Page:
Films for the Forest

posted May 20, 2011, 6:59 AM by Steve N Bradford   [ updated May 31, 2011, 11:38 AM ]
I promised an update on the film I am producing to send down to Texas, and here it is.  It is for something called "Films for the Forest".  They are looking for a film between 30 seconds and three minutes in length which revolves around the theme 'Breath of the Planet'.  (Fortunately, this film will also be able to be submitted to the DC Environmental Film Festival at the same time as they are currently open for submissions.)

So what I have come up with is a brief visual exploration and contrast of how we share our breath with the plant life that surrounds us.  But not just that cycle, I wanted to contrast life in the city with life in the wilderness.  So through the narrative device of a girl going out for her morning jog and coming home I wanted to show the kind of undue stress a plant in the city has to put up with in order to try to keep up with all of the CO2 production there.  And also the difficulties it gives us as people trying to live there.

Shooting for this started before writing oddly enough.  Sunday the 22nd I went to the Aquatic Gardens in Washington DC to shoot some stock video of the plant and animal life in a beautiful environment.  Combining that nature videography with the narrative form of this project I feel should give a very interesting visually impactful short.

I have seen this tidbit of advice come up over and over again from some of the greatest film makers out there.  But I always feel it bears repeating.  "If the sound cuts out on your film, and no one can hear your dialogue, everyone should still know what is happening based on what they can see, if they can't you wrote a play, not a film."  I am having an uphill battle doing that in this.  How does one show a plant breathing in CO2 and exhaling Oxygen?  Going through my first round of footage has been extremely interesting for this and trying to find a rhythm of in and out throughout the film has been a great challenge.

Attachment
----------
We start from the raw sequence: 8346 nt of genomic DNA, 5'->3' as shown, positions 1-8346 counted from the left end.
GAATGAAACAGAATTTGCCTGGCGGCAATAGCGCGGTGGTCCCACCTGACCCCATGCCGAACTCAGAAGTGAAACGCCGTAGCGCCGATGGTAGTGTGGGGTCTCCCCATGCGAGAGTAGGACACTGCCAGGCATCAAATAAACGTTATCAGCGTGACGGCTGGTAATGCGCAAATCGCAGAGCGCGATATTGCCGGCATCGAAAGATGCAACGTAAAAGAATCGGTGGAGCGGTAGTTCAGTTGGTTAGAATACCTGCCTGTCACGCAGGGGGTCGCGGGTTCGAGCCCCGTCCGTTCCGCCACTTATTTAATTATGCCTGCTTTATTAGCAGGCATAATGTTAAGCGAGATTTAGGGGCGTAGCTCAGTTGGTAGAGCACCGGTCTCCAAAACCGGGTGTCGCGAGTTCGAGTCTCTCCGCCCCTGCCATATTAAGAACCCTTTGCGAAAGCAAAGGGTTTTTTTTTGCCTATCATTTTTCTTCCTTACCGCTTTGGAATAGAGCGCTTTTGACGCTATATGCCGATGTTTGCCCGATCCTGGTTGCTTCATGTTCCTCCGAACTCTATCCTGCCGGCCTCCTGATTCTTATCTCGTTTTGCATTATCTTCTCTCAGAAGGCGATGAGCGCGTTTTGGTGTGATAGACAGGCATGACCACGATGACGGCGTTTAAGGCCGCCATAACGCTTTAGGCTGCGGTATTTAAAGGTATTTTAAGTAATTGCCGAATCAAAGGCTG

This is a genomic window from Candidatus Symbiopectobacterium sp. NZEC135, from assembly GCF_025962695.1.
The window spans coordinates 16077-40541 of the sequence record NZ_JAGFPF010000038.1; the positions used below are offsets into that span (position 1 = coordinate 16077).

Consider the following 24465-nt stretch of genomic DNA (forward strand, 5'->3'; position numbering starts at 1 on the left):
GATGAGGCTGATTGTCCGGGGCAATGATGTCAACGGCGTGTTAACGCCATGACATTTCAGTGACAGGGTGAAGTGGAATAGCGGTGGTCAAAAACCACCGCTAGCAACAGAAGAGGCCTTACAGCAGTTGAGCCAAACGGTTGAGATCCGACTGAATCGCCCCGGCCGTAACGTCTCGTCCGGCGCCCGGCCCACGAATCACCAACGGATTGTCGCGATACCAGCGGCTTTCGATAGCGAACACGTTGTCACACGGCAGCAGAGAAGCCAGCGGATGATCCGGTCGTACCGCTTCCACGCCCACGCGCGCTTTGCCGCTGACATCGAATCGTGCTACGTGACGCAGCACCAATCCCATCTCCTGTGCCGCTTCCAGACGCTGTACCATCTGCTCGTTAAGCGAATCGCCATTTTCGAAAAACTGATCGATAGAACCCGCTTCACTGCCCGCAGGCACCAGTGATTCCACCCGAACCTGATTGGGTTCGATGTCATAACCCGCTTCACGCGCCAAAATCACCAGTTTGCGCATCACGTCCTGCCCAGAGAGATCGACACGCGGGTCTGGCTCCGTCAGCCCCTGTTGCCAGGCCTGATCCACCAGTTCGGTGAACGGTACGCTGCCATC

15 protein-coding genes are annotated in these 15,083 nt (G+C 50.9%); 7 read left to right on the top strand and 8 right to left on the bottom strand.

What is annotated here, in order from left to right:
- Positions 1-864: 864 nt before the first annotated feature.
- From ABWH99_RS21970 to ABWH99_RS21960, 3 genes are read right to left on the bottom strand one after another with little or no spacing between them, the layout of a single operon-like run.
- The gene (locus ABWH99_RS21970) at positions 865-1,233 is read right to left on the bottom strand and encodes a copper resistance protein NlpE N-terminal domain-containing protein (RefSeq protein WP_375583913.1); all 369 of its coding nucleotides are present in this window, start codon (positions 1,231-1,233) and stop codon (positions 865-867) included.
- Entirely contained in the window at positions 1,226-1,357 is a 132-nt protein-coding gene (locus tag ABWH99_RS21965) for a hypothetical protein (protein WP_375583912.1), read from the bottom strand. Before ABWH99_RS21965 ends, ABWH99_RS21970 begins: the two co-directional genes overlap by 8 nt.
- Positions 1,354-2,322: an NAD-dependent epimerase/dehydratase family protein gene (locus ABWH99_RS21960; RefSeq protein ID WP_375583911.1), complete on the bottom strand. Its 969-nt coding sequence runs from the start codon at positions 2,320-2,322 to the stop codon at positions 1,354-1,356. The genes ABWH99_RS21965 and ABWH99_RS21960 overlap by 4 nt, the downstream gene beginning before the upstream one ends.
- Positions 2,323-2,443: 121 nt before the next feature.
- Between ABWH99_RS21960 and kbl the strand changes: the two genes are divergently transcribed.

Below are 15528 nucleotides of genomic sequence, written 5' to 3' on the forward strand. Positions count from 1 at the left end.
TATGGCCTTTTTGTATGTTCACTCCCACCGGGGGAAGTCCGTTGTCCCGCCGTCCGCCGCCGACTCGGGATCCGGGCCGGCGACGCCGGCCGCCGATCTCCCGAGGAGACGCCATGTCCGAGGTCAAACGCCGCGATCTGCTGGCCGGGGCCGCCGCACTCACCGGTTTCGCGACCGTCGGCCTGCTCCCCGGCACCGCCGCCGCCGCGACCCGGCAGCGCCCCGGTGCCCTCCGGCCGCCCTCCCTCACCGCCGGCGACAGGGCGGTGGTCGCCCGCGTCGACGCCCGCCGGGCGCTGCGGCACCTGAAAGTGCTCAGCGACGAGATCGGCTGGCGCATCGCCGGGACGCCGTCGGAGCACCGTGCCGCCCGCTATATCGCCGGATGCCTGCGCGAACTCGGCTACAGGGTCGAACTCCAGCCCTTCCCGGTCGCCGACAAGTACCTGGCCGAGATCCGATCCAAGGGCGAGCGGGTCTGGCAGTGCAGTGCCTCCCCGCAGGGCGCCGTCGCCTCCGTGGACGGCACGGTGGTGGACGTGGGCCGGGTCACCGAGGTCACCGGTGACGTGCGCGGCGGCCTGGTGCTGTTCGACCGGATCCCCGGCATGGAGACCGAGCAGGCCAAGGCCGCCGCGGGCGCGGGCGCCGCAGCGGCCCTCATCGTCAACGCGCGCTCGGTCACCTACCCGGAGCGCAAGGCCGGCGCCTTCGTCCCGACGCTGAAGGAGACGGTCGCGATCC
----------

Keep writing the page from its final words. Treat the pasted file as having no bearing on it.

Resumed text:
However, I couldn't help but go through the footage AND edit it together into something.  So I have ended up double dipping a bit.  Although the footage was shot for the purposes of this 'Breath of the Planet' short for the Films for the Forest film festival, I could not help but make a short nature videography collection.  I was really pleased with how a lot of the footage turned out, and rather disappointed that I am not really able to use all of it.  As always, editing is where I learn the most about my shooting and find my flaws.  The newest lesson learned is to leave a bit more of a handle on all of my clips between camera motions.  There were a few places where I had to cut footage not how I would have liked ideally to overcome a change of camera inertia.  Watch it here.

Writing a short poem also proved more difficult than I had hoped it would be.  My scientific background makes me want to use a lot of terms which simply put, don't play well in poetry.  Carbon Dioxide does not exactly roll off the tongue my friends.  But thats a whole other set of challenges, and again, isn't it challenges that make this worth doing?  If it was easy I wouldn't bother to do it.

So.... Films for the Forest... part two.

I began writing this entry during the week leading up to when I did the lionshare of work on the film which has become 'Wisp'.  After I find out about its inclusion in the festival I will have more information about when and where you can see it.  It is also being submitted to the DC Environmental Film Festival this fall (which actually runs and shows films in March) and potentially also to the Alexandria Film Festival just down the road from DC.  Because of those it might be a little while before its easy to track down.  But I will keep you up to date.

As far as how the film evolved.  Well, it took on a new direction.  I realized that comparing and contrasting like I had planned was rather a massive undertaking.  But the bigger issue it held, was that it offered a poor narrative structure. To boot, it had one undeveloped and relatively boring character.  Just a woman going on a morning run.  There were no stakes, there was no interest.  It was at best cute and visually interesting.  That could also be the description of a Shitzu with a bad hair day.  I did not want to make that film.

Fortunately I realized that what was important to me in the film was the air itself.  The jogger was a vehicle and not the focus.  It was about the way we treat our air.  So changing tack slightly I decided to make the invisible and nearly imperceptible air into my main character.  It became a journey with lessons learned and obstacles and all those things that a story needs to be interesting.  I am much happier with what it has become.

Assuming 'Wisp' is accepted to the festival, it will be streamed along with all of the other accepted entries on June 16th.  On the other hand, if you are lucky enough to live in Texas and can make it there to see it, you should.  Although my big interest in them is film, the work that does and that this festival aims to bring attention to is really good stuff.  Please support their efforts both by watching, and more importantly, by listening to what they have to say.